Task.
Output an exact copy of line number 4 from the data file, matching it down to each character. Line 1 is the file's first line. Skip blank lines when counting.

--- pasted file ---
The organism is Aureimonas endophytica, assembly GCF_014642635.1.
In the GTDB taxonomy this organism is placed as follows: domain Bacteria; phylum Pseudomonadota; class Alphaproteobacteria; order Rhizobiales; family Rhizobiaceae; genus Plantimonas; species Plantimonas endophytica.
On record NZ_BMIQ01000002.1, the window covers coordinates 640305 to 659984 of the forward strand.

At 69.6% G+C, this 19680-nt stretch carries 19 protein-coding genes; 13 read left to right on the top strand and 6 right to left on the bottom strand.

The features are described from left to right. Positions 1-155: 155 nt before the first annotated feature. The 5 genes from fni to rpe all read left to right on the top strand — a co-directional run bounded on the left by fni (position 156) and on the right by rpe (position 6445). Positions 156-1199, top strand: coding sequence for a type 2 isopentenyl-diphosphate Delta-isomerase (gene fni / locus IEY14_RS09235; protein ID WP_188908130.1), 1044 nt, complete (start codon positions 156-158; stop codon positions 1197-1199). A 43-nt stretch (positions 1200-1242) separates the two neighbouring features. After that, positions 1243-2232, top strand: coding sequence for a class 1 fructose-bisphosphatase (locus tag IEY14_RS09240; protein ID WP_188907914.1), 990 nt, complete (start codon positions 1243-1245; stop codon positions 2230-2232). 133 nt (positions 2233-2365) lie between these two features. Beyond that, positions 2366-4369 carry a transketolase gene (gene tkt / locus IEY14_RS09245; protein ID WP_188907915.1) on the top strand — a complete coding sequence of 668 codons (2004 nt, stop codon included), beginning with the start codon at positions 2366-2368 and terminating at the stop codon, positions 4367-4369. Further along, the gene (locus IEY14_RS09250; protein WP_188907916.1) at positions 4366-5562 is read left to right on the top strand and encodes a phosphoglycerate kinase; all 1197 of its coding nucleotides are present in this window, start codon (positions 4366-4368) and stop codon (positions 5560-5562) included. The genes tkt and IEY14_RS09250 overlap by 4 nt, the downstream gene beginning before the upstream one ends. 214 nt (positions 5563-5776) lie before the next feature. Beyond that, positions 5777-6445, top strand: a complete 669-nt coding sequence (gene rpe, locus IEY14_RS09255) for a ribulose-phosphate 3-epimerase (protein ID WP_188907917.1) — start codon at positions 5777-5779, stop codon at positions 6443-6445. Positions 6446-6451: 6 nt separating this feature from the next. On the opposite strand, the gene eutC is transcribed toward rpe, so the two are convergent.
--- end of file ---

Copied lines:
At 69.6% G+C, this 19680-nt stretch carries 19 protein-coding genes; 13 read left to right on the top strand and 6 right to left on the bottom strand.